August/September 2020

Discover the World of Audiobooks

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Page 29 of 75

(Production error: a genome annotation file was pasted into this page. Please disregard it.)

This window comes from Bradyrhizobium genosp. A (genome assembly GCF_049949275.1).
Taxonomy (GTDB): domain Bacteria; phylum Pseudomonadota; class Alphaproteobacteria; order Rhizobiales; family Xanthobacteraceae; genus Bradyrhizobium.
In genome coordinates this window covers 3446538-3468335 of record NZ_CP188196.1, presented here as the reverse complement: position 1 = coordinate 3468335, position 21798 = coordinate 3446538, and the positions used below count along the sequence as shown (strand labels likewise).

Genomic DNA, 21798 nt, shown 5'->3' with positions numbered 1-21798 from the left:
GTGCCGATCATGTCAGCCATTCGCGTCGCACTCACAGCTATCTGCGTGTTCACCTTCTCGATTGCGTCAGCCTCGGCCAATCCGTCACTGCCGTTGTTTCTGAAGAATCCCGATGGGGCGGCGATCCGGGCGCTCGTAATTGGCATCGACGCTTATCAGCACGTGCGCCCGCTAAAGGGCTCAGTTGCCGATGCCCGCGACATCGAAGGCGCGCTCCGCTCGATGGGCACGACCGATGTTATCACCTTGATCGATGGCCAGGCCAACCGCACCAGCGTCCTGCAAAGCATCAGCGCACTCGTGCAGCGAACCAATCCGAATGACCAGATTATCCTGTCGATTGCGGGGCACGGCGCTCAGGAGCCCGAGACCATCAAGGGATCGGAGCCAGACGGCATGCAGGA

By Candace Levy While Susan Ericksen is beloved by many for her narration of mystery and suspense, her audiobook repertoire is, in fact, wide-ranging and includes romance, history, personal essays, biogra- phy, classics, literary fiction, and fantasy. The following audiobooks exemplify Susan's array of talents and why we listen- ing fans have stayed true to her through various series and across genres. 5 Audiobooks Did you know American women served in the U.S. Army during WWI? Elizabeth Cobbs's The Hello Girls tells the story of the more than 200 women who were instrumental in keeping the lines of com- munication open between battlefront and headquarters during the Great War. Susan's well-paced performance allows us to absorb the facts and gain a feel for the women's personalities, and her native-sounding French pronunciations help immerse us in the place and time. If you're looking for a genre-crossing long-running series to get lost in, then J.D. Robb's In Death books are for you. Golden in Death is the latest in this series, which features New York City homicide detective Eve Dallas. Although you can jump into the series anywhere, you might consider starting with Susan's Earphones Award-winning performance of Book 1, Naked in Death. In one of those perfect pairings, Susan was tapped to narrate The Abundance, a curated collection of essays by Annie Dillard. Susan's performance reflects the author's emotional journey, highlighting Dillard's sense of wonder, humor, inno- cence, and spirituality. Victoria Johnson's well-researched biography American Eden introduces contemporary listeners to David Hosack, a physician/horticulturalist well known to America's founding generation who has, until now, been lost to history. Susan enlivens this biography, keeping us invested in Hosack's story and his part in shaping a young nation. Although Susan hasn't narrated every audiobook in Sara Paretsky's series fea- turing Chicago private investigator V.I. Warshawski, she has performed most of them, injecting the first-person stories with additional personality and drama. Susan perfectly portrays Vic's many facets— from the confident, athletic investigator's enjoyment of food and love of opera to her refusal to admit weakness. If you want to start at the beginning, queue up Indemnity Only, also narrated by Susan. 5 Questions I haven't added up all the hours I've spent listening to Susan Ericksen bring a variety of stories alive for me, but I've always been grateful for her company. AudioFile: What genre will you always say yes to and why? Susan Ericksen: I always relish getting to read a good mystery or a suspense novel. Books in those categories are usu- ally character driven. I think discovering and revealing the intricacies of a character are what I love most when I read a book and what I'm drawn to when I record one. I'm very curious about what makes a person tick. I think the process that one goes through in prepping a book is similar to being a detective. You first need to look at all the clues about a character—what they say about themselves, what others say about them, what they do, how they move, how they respond to different people/ things, what's their background, who/what they like/dislike. The author has given you a thousand clues, so you dig down into all of that and then you get to bring the char - acter to life. It's such a creative process, and when you get it right, the book just seems to sing. It lifts right off the page into this new version of itself, and despite all the labor, it feels light and easy. AF: Tell us something surprising about yourself. SE: I love big creative projects. The more labor intensive, the better! I built a brick patio in my backyard two summers ago, and it was one of the most satisfying things I've ever done. I dug out the dirt, hauled it away, lugged bags of paver sand, cut the bricks with a huge saw, laid the bricks, put down the filler, compressed it, and then sealed it. It was soooo hard, and soooo great! I seriously think I must have been a ditchdigger or a pyra- mid-builder in a previous life. This summer I'm going to try to make an arbor out of discarded willow branches. I can't wait! 5 Questions with Narrator Susan Ericksen 28 n AudioFile/

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